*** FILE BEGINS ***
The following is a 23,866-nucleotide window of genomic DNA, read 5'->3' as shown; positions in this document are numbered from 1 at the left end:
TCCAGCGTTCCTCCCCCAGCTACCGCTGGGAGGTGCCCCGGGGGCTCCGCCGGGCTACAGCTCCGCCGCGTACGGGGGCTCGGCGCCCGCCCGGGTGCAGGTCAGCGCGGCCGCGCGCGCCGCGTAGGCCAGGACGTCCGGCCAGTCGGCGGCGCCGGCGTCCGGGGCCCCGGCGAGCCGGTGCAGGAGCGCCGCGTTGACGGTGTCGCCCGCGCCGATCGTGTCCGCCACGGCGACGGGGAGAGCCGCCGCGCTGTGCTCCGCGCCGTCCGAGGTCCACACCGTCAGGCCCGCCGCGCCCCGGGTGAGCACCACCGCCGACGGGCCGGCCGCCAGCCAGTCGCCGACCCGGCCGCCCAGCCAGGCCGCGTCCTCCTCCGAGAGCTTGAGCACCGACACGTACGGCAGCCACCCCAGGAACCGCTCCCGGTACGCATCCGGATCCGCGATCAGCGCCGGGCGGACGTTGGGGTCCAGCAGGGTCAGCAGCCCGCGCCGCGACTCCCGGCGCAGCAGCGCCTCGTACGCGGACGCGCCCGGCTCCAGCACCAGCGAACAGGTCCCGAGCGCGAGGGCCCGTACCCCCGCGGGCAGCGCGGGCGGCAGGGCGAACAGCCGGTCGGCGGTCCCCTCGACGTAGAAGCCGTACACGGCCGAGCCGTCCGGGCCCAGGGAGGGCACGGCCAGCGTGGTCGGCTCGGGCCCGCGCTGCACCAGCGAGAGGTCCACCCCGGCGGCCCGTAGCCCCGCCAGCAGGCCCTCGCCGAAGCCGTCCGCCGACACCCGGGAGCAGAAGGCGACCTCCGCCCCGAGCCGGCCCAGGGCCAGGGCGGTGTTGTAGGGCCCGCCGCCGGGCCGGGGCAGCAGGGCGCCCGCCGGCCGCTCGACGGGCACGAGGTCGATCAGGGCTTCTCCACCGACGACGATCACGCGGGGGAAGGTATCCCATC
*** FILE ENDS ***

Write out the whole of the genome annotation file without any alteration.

The following is a 23,866-nucleotide window of genomic DNA, read 5'->3' as shown; positions in this document are numbered from 1 at the left end:
TCCAGCGTTCCTCCCCCAGCTACCGCTGGGAGGTGCCCCGGGGGCTCCGCCGGGCTACAGCTCCGCCGCGTACGGGGGCTCGGCGCCCGCCCGGGTGCAGGTCAGCGCGGCCGCGCGCGCCGCGTAGGCCAGGACGTCCGGCCAGTCGGCGGCGCCGGCGTCCGGGGCCCCGGCGAGCCGGTGCAGGAGCGCCGCGTTGACGGTGTCGCCCGCGCCGATCGTGTCCGCCACGGCGACGGGGAGAGCCGCCGCGCTGTGCTCCGCGCCGTCCGAGGTCCACACCGTCAGGCCCGCCGCGCCCCGGGTGAGCACCACCGCCGACGGGCCGGCCGCCAGCCAGTCGCCGACCCGGCCGCCCAGCCAGGCCGCGTCCTCCTCCGAGAGCTTGAGCACCGACACGTACGGCAGCCACCCCAGGAACCGCTCCCGGTACGCATCCGGATCCGCGATCAGCGCCGGGCGGACGTTGGGGTCCAGCAGGGTCAGCAGCCCGCGCCGCGACTCCCGGCGCAGCAGCGCCTCGTACGCGGACGCGCCCGGCTCCAGCACCAGCGAACAGGTCCCGAGCGCGAGGGCCCGTACCCCCGCGGGCAGCGCGGGCGGCAGGGCGAACAGCCGGTCGGCGGTCCCCTCGACGTAGAAGCCGTACACGGCCGAGCCGTCCGGGCCCAGGGAGGGCACGGCCAGCGTGGTCGGCTCGGGCCCGCGCTGCACCAGCGAGAGGTCCACCCCGGCGGCCCGTAGCCCCGCCAGCAGGCCCTCGCCGAAGCCGTCCGCCGACACCCGGGAGCAGAAGGCGACCTCCGCCCCGAGCCGGCCCAGGGCCAGGGCGGTGTTGTAGGGCCCGCCGCCGGGCCGGGGCAGCAGGGCGCCCGCCGGCCGCTCGACGGGCACGAGGTCGATCAGGGCTTCTCCACCGACGACGATCACGCGGGGGAAGGTATCCCATC